I constantly feel like I’m dragging. Should I get tested for anemia?
You may feel like the walking dead, but before you assume that you have a medical condition or a vitamin deficiency, take a good, hard look at your lifestyle, says Shanna Levine, M.D., instructor of internal medicine at the Icahn School of Medicine at Mount Sinai.
Chiefly, how are you sleeping? Are you getting at least seven hours of quality shut-eye every night? If you’re not, your doctor could help you figure out why. It could be that you’re bad at so-called sleep hygiene, like going to the bed around the same time, avoiding things like food, caffeine, nicotine, and alcohol before bed, getting regular exercise, and reserving your mattress for sleep and sex.
If you do have saintly sleep habits but your partner or family members say that you snore, that’s worth bringing up to your doctor, too. It’s possible that you have a condition called sleep apnea, which makes you stop breathing periodically, Dr. Levine says.
Unfortunately, there are lots and lots of other conditions and habits that can make people exhausted. For instance, depression, anxiety, and stress can manifest as fatigue, she says, but even starting a new medication or supplement or changing your diet could do it, too.
If you’re not eating enough iron-containing foods (like meat, beans, dark, leafy greens, or fortified products) you could feel drained. Iron deficiency on its own could cause fatigue but it can also lead to anemia, or low red-blood cell count. Insufficient amounts of vitamin D could also contribute to tiredness so people who don’t eat fatty fish, egg yolks, or fortified products might be at risk there. (Speaking of food, if you’re tired and also having unpleasant GI symptoms, they could be related. Your doctor can screen you for celiac and Crohn’s disease.)
But there’s something even more basic you could be deficient in: water. Yes, even dehydration can make you feel tired, she says. “I really push on my patients that they should be getting anywhere from 2.5 to 3.5 liters of water depending on their size,” she says. “Really, the only way to do that is by carrying it with you.”
Women face unique circumstances here, and not just because fighting the patriarchy is exhausting. The most common cause of anemia in women is either heavy periods or other gynecologic problems like fibroids, she says. Your blood cells ferry around energy-giving oxygen, and if you’re losing blood, it’s only natural that you’ll feel tired.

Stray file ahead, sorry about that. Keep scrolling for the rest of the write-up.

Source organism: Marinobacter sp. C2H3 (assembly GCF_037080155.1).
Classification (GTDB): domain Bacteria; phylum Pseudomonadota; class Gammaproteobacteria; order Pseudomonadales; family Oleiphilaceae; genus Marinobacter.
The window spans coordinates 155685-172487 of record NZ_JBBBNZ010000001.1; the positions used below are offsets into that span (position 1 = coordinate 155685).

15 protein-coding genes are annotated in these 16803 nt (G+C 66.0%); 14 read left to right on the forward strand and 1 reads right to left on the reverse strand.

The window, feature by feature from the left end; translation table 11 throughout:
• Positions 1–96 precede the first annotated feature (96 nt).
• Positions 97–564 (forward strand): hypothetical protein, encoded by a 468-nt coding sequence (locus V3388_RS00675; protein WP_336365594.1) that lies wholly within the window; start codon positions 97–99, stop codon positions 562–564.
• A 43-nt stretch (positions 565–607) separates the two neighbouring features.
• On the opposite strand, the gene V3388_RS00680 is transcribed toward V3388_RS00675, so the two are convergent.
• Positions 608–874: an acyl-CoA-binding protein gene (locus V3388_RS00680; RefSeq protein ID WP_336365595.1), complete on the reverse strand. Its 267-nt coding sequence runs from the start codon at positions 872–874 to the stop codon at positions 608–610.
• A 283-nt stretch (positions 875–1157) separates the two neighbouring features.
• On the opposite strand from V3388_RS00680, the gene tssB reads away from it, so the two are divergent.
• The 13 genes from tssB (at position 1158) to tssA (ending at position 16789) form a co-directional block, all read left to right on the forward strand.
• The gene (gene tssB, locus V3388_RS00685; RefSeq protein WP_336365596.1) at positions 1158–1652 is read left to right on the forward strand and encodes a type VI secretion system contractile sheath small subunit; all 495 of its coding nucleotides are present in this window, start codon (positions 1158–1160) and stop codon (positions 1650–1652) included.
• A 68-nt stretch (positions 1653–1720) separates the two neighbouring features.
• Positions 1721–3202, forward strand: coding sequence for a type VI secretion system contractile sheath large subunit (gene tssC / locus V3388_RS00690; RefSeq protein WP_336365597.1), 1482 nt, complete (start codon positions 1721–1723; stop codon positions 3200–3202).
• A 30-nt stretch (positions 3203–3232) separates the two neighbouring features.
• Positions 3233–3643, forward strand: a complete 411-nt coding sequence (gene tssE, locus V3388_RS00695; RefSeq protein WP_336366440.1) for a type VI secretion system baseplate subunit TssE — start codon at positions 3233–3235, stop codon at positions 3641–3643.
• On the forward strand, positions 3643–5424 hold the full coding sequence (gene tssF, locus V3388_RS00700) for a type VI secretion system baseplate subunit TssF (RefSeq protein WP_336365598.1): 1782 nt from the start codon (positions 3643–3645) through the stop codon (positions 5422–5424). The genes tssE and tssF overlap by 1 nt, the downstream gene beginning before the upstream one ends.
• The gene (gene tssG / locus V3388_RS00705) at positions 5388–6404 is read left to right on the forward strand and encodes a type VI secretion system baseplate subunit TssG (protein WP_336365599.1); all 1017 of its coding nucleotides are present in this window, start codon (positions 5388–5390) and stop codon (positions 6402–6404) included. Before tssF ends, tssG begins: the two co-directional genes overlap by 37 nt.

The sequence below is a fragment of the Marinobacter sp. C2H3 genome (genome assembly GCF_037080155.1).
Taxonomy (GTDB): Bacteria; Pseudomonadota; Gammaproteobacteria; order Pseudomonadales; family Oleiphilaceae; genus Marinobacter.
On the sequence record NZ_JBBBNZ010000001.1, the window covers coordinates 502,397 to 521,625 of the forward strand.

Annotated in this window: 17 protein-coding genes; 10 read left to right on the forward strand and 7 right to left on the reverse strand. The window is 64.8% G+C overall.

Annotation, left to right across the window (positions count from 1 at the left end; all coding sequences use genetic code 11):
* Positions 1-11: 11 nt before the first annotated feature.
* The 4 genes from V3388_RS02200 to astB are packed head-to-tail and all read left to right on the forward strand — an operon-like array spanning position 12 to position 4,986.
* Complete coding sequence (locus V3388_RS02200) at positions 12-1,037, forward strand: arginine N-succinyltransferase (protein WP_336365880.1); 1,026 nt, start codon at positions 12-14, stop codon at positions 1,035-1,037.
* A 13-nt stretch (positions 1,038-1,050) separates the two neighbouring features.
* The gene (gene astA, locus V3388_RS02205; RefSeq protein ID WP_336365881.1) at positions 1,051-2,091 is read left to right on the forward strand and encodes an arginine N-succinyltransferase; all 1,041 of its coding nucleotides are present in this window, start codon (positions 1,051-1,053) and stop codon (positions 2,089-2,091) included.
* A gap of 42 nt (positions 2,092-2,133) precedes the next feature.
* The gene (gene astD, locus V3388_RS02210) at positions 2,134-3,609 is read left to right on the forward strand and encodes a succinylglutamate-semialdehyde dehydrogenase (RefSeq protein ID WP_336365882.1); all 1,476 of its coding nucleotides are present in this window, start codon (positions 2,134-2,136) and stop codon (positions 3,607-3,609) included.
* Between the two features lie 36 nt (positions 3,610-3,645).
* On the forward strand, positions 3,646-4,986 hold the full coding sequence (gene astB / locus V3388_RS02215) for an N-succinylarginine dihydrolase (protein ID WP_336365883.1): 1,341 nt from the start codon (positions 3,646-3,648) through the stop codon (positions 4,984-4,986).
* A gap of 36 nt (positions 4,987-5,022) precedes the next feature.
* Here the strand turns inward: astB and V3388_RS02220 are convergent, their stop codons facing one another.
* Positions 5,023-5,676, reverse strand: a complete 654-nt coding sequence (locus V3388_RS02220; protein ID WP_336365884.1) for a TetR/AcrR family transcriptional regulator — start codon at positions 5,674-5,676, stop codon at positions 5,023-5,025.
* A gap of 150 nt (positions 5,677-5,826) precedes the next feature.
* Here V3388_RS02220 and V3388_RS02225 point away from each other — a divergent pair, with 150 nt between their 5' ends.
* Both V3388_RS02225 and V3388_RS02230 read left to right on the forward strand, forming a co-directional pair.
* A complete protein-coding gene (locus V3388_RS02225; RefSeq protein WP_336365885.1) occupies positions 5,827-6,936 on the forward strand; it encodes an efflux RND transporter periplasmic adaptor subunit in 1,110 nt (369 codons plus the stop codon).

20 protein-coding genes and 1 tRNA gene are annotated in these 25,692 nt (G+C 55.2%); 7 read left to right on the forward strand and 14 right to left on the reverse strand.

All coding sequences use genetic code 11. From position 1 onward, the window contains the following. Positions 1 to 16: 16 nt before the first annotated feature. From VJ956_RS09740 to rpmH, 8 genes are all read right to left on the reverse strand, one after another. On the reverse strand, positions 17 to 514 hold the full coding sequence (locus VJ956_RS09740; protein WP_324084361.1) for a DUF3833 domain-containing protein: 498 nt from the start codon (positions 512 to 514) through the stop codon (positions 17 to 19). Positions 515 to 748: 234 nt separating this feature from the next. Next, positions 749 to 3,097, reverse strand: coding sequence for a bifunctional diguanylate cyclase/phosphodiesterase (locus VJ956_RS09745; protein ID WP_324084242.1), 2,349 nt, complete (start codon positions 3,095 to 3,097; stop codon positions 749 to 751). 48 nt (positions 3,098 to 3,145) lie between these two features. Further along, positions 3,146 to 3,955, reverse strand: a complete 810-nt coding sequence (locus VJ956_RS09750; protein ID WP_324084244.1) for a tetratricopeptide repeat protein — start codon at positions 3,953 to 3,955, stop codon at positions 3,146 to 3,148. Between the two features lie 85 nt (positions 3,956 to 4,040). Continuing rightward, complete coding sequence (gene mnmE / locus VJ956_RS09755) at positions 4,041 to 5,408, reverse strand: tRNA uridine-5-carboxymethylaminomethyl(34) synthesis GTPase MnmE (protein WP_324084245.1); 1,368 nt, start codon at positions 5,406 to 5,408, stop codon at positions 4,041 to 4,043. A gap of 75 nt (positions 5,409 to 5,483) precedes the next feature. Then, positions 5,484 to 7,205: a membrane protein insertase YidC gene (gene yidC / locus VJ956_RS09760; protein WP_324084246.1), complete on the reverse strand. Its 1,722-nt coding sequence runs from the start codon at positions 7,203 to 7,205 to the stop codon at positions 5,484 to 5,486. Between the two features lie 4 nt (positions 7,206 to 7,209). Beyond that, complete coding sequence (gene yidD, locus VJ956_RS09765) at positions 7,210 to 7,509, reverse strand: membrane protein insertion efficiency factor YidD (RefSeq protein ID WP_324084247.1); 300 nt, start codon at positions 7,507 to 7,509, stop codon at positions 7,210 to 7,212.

“A lot of women have heavy enough periods that they’re never able to recuperate, so they will feel chronically fatigued,” Dr. Levine says. If being able to wear a tampon for eight hours sounds like a miraculous feat to you, you might want to get your iron levels and red-blood count checked. (Don’t discount the possibility that you’re pregnant, as women are notoriously exhausted in the first trimester. If you’re suddenly wiped and literally nothing else has changed, it might be worth buying a pee stick or three.)
Overall, Dr. Levine says she’s a big supporter of eating less packaged food in favor of more fresh stuff and exercising three to five times a week. You may not want to hear this, but working out can improve sleep quality, which is just as important as how much time you spend in bed. Yes, it’s a bit paradoxical that tiring yourself out could give you more energy, but it’s true. Not only can it help you sleep, but “exercise in and of itself releases natural endorphins, like a natural feel-good drug,” which help boost your energy levels. In terms of quality of life, “I don’t know anyone who starts exercising and feels worse,” she says.
With a tired patient, Dr. Levine would start out by talking about diet, exercise, and sleep. Only if they’re lacking in those areas does she look for bigger problems. “If, despite doing lifestyle modification, they can’t seem to get their energy levels back, I’ll do a more thorough review and that’s when we check for the deficiencies.”
So the solution here might be very simple — but very annoying.